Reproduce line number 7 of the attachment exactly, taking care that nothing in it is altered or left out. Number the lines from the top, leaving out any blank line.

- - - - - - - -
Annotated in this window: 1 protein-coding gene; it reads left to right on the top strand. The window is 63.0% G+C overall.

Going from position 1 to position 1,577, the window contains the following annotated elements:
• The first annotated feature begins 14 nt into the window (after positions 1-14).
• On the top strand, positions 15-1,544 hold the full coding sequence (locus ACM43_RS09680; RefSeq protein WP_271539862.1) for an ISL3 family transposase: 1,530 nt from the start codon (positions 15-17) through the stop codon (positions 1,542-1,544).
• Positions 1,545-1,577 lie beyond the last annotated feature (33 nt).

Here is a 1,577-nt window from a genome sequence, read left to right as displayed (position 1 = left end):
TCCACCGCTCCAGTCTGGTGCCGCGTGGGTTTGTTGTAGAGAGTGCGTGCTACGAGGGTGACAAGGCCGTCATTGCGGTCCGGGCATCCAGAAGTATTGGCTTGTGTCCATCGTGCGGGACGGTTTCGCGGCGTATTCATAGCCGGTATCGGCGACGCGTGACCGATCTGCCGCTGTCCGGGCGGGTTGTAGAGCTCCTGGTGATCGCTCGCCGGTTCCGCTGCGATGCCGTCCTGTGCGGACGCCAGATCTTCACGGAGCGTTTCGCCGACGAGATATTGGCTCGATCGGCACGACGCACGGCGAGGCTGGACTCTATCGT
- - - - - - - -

TCCACCGCTCCAGTCTGGTGCCGCGTGGGTTTGTTGTAGAGAGTGCGTGCTACGAGGGTGACAAGGCCGTCATTGCGGTCCGGGCATCCAGAAGTATTGGCTTGTGTCCATCGTGCGGGACGGTTTCGCGGCGTATTCATAGCCGGTATCGGCGACGCGTGACCGATCTGCCGCTGTCCGGGCGGGTTGTAGAGCTCCTGGTGATCGCTCGCCGGTTCCGCTGCGATGCCGTCCTGTGCGGACGCCAGATCTTCACGGAGCGTTTCGCCGACGAGATATTGGCTCGATCGGCACGACGCACGGCGAGGCTGGACTCTATCGT